The carpet covered footrest was used as a pattern to cut a new one out of mahogany ply, and I replaced the floor carpet with a 2 metre x 1200mm piece of industrial rubber matting. I chose the 5mm thickness (in preference to the 3mm), so that it would lay flat without needing to be stuck down. It seemed a bit expensive at just over £60, but was still cheaper than Trakmark, even without considering the cost of the epoxy adhesive. It's very non-slip and can always be lifted out on the dockside for the occasional scrub. There were sufficient offcuts to create matching mats for the footrest and side lockers.

A cheap hessian doormat was a simple solution to the muddy trek from the car. ( £1.99 from Homebase, rather than the £12 'welcome aboard' sort from Chandlers !)

Also visible is the plastic vent to the cabin door (there's another at the top), which combined with the two tannoy roof vents, keep the cabin reasonably condensation free during the winter months.

When I fitted the auxiliary bracket, I mounted it as low as possible, (overlapping the drain hole from the gas locker by about 1", but leaving it clear by cutting a notch in the teak backing pad.) I found that hull was only about 6mm thick in this area, so I epoxied 4 layers of 4mm ply to the inside to spread the load.

I have now found that I can use a standard shaft outboard, which is clear of the water when on the highest setting, and is at the correct depth when at the lowest position.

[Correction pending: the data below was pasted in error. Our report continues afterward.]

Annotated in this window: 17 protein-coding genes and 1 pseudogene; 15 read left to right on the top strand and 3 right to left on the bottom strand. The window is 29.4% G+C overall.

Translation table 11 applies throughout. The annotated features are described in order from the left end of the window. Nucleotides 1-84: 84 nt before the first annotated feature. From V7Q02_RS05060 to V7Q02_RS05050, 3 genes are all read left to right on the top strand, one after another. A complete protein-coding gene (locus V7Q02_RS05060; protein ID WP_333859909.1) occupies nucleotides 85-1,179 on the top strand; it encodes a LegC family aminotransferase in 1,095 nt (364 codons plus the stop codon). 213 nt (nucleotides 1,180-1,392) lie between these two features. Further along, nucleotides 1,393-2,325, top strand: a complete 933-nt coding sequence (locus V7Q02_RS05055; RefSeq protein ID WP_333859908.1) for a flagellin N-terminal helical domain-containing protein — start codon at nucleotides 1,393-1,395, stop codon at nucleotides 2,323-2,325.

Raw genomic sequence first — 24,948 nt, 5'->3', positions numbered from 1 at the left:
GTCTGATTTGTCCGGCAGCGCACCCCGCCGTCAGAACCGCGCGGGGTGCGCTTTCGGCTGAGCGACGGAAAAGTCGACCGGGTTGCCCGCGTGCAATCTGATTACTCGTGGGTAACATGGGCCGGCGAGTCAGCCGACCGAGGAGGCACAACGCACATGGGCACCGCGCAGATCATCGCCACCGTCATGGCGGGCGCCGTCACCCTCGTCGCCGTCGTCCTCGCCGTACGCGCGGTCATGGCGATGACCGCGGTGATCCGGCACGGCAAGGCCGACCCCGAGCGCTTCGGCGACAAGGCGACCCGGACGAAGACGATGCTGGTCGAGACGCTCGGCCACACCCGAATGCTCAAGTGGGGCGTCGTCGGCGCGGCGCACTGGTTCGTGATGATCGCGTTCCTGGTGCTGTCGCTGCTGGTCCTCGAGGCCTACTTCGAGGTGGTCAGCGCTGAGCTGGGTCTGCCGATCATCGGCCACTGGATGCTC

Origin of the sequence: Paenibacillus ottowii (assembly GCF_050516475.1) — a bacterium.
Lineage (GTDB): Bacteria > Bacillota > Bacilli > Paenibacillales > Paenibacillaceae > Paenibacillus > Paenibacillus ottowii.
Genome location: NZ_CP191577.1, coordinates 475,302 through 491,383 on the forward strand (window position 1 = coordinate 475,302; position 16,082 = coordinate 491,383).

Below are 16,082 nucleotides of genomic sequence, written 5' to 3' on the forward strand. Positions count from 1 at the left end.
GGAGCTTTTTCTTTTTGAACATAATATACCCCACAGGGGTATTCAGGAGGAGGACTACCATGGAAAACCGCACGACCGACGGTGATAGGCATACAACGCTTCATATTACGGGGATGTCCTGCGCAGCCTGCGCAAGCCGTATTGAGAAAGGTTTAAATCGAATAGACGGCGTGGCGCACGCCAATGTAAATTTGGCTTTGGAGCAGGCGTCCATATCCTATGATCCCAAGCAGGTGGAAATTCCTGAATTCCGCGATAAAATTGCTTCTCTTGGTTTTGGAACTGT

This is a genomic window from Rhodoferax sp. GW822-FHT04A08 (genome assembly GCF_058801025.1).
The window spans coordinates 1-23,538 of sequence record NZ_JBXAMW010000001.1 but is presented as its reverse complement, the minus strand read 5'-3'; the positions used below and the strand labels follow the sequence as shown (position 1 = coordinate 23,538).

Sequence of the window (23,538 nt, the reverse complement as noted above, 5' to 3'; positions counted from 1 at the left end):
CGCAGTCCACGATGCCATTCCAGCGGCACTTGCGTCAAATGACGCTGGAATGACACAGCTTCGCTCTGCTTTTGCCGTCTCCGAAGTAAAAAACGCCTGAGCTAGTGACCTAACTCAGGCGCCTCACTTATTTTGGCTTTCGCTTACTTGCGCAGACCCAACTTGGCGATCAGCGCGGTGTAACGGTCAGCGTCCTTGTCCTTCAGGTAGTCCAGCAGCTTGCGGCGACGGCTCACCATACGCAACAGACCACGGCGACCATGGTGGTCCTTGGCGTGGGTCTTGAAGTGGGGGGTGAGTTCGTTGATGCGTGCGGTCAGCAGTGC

I felt it to be a distinct advantage to use a short shaft, so that it could also be used to power the inflatable dinghy (when I get round to buying one.....)

The Evinrude, though no longer produced, is ideal for this, as it weighs only16kg and yet is a beautifully smooth twin cylinder model which runs very quietly. ( a long shaft would increase the draft when used on a dinghy, and produce unnecessarily extra drag.)

I much preferred the Bosun's transparent hatch to the Pilot's removable plastic cover, but couldn't justify the expense. I didn't really need the top to open as the wheelhouse is open-backed anyway, so I fitted a sheet of smoked polycarbonate. I carefully cut it to size and routered a chamfer around the edge, then bolted it on to a bead of silicone. The 8mm thick sheet is (allegedly !) unbreakable, and only cost £40.

I left the turn-studs as the flexible cover still fits over the top, so I will put it on during the winter layup.

(all of the images on this page were taken with a Fuji Finepix 4700 digital camera)
(they have been significantly downsized and optimised for fast loading over the web)